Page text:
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    Connecting People, Content, and Community

    by Dan Schultz
    May 10, 2008

    One of the main goals of online information design is to present content in a way that allows users/readers to find what they want. Tagging, the digital extension of newspaper sections, is one technique used on just about every modern news website as a way to help users browse or search, but that isn’t the only way it can be useful. Through tagging we can use computers to intelligently distribute content and enhance the media conversation. I’ll take the context of a global aggregation system and go through the way I think this can be done, walking through the steps from start to finish.

    Step 1: Assigning Tags
    This system will have tags for location, topic, and community, but where will they come from? Relying on people to some extent isn’t the end of the world so long as you are clever about it; for instance, CMU professor Luis Van Ahn turned image tagging into a game. Nevertheless, it is very important to automate as much of the legwork as possible. With this in mind I see tagging coming from four places:

    • The Content – When new content is added, the program will extract and analyze any clues buried within. For a news story this might involve phrases and terms that are parsed out of the body; for instance “yinz” could be recognized as Pitssburgh-ese or maybe the author mentions a location. There are plenty of algorithms that can make predictions based on this type of data extraction.
    • The Context – All new content is being added by someone or something, be it a person or a feed from a website. That content provider has contextual metadata (i.e. a history); for instance the system could get hints from the tags of previous submissions. If the source is a user the system could take that user’s specified areas of interest under account. Finally, if the story is being submitted as a response to existing content then it probably shares a lot of the same tags.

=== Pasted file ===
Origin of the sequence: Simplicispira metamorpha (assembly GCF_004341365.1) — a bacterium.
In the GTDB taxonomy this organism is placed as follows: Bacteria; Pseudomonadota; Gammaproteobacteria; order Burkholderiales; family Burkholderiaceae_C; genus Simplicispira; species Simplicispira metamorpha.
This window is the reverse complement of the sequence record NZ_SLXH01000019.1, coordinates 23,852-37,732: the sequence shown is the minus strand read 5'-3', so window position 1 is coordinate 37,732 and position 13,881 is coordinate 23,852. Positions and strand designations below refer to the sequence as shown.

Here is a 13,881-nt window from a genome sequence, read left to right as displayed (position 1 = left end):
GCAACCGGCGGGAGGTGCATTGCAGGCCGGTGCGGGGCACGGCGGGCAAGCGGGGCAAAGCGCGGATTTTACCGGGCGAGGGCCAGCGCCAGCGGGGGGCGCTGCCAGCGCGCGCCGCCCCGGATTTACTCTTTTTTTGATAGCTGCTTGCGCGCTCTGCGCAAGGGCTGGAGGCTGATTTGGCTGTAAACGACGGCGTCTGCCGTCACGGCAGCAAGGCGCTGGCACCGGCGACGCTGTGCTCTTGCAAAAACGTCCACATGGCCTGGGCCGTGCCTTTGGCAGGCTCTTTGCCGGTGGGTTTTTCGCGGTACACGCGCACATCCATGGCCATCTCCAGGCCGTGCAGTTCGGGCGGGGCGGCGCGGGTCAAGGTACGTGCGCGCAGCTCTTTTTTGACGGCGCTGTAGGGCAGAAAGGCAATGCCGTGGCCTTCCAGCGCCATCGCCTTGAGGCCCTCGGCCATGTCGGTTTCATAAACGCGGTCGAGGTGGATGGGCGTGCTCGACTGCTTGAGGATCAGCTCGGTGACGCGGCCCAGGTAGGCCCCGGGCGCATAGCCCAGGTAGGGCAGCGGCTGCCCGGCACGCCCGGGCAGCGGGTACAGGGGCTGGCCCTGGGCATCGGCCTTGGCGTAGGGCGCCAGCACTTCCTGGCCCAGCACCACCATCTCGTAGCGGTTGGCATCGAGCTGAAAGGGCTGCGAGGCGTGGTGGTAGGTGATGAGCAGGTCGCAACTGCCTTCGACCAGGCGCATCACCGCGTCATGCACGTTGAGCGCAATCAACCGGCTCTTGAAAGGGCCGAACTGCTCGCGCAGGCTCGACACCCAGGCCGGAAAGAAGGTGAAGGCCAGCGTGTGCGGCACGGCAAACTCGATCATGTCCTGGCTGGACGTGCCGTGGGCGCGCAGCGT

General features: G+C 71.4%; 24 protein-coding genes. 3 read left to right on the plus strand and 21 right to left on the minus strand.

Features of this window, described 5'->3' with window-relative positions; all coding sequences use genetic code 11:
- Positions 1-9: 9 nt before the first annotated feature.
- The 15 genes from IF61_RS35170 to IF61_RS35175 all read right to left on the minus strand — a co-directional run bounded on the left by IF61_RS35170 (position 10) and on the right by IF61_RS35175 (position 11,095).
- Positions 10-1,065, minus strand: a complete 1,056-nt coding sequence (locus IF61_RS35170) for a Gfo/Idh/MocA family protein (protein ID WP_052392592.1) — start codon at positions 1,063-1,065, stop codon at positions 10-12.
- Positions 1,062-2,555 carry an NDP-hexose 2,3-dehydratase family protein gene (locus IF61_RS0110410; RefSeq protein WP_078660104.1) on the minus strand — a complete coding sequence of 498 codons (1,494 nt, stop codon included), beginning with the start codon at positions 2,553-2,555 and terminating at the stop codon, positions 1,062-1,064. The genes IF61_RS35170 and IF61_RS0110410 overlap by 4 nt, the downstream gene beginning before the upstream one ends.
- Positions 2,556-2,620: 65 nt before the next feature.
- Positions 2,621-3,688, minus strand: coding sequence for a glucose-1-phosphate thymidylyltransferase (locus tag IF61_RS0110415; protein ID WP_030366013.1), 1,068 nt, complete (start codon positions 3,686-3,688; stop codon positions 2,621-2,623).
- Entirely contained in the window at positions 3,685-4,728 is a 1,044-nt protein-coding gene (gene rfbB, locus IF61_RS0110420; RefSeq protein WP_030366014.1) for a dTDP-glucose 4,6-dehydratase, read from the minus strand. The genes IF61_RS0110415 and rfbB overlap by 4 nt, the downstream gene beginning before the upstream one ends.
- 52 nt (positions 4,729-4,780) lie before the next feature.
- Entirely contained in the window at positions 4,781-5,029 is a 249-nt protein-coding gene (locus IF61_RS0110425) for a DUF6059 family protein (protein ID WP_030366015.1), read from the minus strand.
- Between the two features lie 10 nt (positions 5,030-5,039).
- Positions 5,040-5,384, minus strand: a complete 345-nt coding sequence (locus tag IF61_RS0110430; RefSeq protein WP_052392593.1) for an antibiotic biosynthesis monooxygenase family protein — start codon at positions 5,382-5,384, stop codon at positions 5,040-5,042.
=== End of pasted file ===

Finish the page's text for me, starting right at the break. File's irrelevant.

• The Author – Once the system makes its predictions the author will have an opportunity to fix mistakes. This means that he/she can add or remove metadata to the new content before it is officially submitted. It is very important that there be an opportunity for this to happen, although it is also important that the system does not rely on these corrections – the author might make mistakes or simply skip this step.
    • The Swarm – I’ve come to trust the swarm effect, meaning I believe that a system can correct itself so long as every user can suggest changes in a non-obtrusive say (and they have motivation to take advantage of this ability). If the average reader is able to push for the addition or removal of tags this would mean that even if the initial tagging was wrong it would be corrected eventually.

    None of these tag sources are failsafe, but since the swarm will correct everything over time the main concern is abuse. Some ideas to combat this: after the submission process no one user would be able to single-handedly add a tag, making it far more difficult to spoof tags or insert irrelevant tags. Also, different weights can be given to individual voices depending on their past interactions with the system (more on this in future posts).

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    Step 2: Getting User Preferences
    This database of tagged content can be used as a way for people to find information through browsing and searching, but once again the system should do as much of the grunt work as possible. In fact, it should actively distribute targeted content to the users who would be most interested without forcing them to dig around.

    Before any targeting can happen the system needs to know what the users are interested in. In order to do this it needs to somehow get the user to share what he or she cares about. I think that a lot of people find it creepy when computers start trying to guess their preferences based on what they look at, so here are a few alternate techniques: